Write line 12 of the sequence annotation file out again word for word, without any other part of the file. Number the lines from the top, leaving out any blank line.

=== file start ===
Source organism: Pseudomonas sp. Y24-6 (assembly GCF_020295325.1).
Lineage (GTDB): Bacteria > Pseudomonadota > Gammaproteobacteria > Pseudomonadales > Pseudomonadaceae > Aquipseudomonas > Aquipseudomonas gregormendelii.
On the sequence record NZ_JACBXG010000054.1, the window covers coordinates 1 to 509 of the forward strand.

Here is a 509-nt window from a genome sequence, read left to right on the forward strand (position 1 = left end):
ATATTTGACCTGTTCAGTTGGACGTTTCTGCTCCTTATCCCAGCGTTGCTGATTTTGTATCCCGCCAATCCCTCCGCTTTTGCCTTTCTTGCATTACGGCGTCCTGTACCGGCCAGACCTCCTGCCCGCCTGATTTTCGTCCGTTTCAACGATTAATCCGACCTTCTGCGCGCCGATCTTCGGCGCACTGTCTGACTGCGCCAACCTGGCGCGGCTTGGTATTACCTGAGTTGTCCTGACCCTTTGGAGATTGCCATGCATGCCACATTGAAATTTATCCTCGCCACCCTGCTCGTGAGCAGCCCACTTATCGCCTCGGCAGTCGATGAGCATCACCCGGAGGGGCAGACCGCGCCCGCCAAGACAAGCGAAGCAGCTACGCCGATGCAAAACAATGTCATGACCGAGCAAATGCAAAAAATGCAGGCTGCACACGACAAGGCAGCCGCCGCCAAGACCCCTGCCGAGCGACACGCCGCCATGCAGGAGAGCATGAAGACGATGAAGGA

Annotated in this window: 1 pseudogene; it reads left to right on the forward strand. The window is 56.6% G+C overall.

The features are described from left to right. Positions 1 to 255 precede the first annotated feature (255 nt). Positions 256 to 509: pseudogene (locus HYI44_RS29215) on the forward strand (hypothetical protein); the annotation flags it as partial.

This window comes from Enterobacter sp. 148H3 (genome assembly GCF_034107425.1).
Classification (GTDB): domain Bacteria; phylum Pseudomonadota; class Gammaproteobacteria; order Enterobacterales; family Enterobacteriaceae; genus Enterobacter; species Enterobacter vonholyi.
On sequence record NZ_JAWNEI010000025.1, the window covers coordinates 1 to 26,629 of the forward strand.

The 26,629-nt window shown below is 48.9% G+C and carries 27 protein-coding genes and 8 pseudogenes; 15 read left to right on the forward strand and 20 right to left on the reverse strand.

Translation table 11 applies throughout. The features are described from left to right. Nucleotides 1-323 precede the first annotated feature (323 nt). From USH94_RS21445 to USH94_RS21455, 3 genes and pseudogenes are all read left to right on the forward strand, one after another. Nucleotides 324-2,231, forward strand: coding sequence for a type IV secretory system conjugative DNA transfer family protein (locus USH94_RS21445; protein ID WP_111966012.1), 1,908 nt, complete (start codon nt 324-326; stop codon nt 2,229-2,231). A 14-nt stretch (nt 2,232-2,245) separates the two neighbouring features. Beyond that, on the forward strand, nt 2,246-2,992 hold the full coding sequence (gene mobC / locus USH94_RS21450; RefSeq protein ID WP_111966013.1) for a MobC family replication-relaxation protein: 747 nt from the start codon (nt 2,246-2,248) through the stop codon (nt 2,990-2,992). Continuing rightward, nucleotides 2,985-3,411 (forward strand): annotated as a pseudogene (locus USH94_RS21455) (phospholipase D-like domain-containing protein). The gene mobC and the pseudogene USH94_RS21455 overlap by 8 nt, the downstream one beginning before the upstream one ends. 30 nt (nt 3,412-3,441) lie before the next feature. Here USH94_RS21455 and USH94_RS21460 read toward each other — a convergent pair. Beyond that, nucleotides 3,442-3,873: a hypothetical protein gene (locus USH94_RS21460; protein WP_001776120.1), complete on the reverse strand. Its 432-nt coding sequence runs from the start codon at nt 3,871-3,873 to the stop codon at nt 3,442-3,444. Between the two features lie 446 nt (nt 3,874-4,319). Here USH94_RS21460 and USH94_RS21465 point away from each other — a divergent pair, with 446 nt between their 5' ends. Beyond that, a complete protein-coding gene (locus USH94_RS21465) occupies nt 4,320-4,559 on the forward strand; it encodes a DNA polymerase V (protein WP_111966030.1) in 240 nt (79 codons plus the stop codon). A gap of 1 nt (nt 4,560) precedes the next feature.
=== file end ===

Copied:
Translation table 11 applies throughout. The features are described from left to right. Nucleotides 1-323 precede the first annotated feature (323 nt). From USH94_RS21445 to USH94_RS21455, 3 genes and pseudogenes are all read left to right on the forward strand, one after another. Nucleotides 324-2,231, forward strand: coding sequence for a type IV secretory system conjugative DNA transfer family protein (locus USH94_RS21445; protein ID WP_111966012.1), 1,908 nt, complete (start codon nt 324-326; stop codon nt 2,229-2,231). A 14-nt stretch (nt 2,232-2,245) separates the two neighbouring features. Beyond that, on the forward strand, nt 2,246-2,992 hold the full coding sequence (gene mobC / locus USH94_RS21450; RefSeq protein ID WP_111966013.1) for a MobC family replication-relaxation protein: 747 nt from the start codon (nt 2,246-2,248) through the stop codon (nt 2,990-2,992). Continuing rightward, nucleotides 2,985-3,411 (forward strand): annotated as a pseudogene (locus USH94_RS21455) (phospholipase D-like domain-containing protein). The gene mobC and the pseudogene USH94_RS21455 overlap by 8 nt, the downstream one beginning before the upstream one ends. 30 nt (nt 3,412-3,441) lie before the next feature. Here USH94_RS21455 and USH94_RS21460 read toward each other — a convergent pair. Beyond that, nucleotides 3,442-3,873: a hypothetical protein gene (locus USH94_RS21460; protein WP_001776120.1), complete on the reverse strand. Its 432-nt coding sequence runs from the start codon at nt 3,871-3,873 to the stop codon at nt 3,442-3,444. Between the two features lie 446 nt (nt 3,874-4,319). Here USH94_RS21460 and USH94_RS21465 point away from each other — a divergent pair, with 446 nt between their 5' ends. Beyond that, a complete protein-coding gene (locus USH94_RS21465) occupies nt 4,320-4,559 on the forward strand; it encodes a DNA polymerase V (protein WP_111966030.1) in 240 nt (79 codons plus the stop codon). A gap of 1 nt (nt 4,560) precedes the next feature.